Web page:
Six out of every 10 commuters say they will not get the new $120 monthly adult travel pass that is being introduced in April, because they do not spend that much on public transport.
Fifty-eight of the 100 commuters polled yesterday by The Straits Times said they spend between $50 and $110 a month, as they make only return trips from home to office on weekdays and travel little on weekends.
Many suggested that the pass, which gives unlimited bus and train rides, be priced at $100 or less, so that it can cater to average public transport users too.
Ms Phoebe Teo, 36, who does hotel valuations and goes to the Central Business District from her East Coast home, said the pass did not make sense as she spends at most $100 a month.
"I don't think most people go very much farther than work or home on weekdays," she said.
Some say they have to do their sums. "I take a shuttle to work daily, but this isn't included in the adult pass," said restaurant manager K.T. Tan, 55.
But nearly a third of those polled said the pass was what they had long waited for.
These heavy users said they face long daily commutes or have to criss-cross the island repeatedly for work. Many spend between $120 and $200 every month.
The Transport Ministry estimates that about 40,000 to 60,000 commuters will buy the new pass. A similar pass for senior citizens is priced at $60.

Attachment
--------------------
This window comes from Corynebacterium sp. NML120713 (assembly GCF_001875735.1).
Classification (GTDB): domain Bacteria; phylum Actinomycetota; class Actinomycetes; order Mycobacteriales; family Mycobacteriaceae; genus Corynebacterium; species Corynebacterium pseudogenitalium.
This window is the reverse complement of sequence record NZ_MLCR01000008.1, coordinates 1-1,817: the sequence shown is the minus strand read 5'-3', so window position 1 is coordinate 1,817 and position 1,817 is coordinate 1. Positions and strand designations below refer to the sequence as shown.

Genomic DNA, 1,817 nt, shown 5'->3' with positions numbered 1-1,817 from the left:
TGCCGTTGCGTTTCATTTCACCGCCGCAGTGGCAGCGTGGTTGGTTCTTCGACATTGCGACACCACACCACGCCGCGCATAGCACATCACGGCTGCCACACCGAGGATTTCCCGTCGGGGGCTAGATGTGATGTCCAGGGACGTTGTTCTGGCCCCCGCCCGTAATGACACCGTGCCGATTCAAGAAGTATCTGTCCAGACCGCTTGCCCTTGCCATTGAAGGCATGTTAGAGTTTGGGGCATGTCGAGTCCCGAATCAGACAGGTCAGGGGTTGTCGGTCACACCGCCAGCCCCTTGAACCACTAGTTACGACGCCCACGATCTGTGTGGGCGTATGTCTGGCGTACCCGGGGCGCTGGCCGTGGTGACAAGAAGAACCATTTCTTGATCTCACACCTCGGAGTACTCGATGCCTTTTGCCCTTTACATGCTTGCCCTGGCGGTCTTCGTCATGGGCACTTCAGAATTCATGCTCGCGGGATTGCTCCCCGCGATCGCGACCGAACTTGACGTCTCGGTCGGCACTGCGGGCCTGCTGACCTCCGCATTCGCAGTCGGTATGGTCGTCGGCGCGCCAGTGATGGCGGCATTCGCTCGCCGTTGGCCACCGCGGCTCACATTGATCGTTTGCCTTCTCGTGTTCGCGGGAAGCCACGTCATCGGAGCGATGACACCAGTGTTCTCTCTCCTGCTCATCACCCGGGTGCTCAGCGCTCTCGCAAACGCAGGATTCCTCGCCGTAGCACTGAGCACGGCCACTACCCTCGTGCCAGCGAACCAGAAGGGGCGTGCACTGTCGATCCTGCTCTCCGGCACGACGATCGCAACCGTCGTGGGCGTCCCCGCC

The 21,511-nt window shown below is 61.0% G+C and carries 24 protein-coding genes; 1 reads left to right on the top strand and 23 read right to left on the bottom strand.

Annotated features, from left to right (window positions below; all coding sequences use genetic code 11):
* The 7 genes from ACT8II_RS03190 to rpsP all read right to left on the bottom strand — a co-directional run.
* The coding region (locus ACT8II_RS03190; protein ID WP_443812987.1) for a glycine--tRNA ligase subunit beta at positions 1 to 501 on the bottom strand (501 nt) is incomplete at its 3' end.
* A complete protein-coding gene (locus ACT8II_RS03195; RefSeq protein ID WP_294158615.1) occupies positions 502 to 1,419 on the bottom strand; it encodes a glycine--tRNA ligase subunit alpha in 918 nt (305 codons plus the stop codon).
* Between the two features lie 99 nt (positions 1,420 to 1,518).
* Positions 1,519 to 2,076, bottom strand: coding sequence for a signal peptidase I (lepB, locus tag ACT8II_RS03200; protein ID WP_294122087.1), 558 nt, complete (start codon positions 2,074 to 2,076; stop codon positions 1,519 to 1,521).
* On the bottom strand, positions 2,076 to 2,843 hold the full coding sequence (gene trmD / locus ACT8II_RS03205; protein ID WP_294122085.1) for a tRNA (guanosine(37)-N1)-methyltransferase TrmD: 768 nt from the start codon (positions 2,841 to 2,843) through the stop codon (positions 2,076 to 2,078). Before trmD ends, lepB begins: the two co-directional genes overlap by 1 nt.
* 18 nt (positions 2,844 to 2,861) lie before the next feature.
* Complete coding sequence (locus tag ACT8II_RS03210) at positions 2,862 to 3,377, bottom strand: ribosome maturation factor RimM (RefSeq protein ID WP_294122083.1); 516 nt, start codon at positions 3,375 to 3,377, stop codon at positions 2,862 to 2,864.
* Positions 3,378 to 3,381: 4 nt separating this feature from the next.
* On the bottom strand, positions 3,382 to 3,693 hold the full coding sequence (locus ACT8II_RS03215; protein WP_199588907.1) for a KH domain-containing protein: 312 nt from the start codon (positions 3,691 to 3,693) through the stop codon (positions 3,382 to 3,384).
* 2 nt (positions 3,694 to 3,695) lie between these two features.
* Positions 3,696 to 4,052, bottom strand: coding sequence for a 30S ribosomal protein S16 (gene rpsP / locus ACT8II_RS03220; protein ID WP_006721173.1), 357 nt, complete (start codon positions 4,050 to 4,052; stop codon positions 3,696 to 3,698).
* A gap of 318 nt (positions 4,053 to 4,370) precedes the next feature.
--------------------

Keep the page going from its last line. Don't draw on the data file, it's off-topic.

Insurance agent Michelle Goh, 25, said she racks up $300 a month visiting potential clients.
The new pass would save her more than $2,000 a year. "I waited for this for so long that I gave up on it already," she said.
Bank executive Foo Su Zhen, 32, who spends $150 a month on transport, said: "It's just like a student pass, but for adults."
Some were enticed by the convenience the pass offers, while others were just glad to save even a little, given the fare hikes.
"While there may not be much savings given how I travel now, every bit counts, especially after the price hikes," said Madam Nora Mohammed Noor, 37, a clerk.
More might opt for a travel pass if Singapore were to take a leaf out of London's book and introduce passes by zone, suggested bank executive Ryan Loke, 33.
For example, a travel pass covering just the central areas could be made cheaper than the $120 islandwide one, he said, making the passes more attractive to those living closer to the city centre.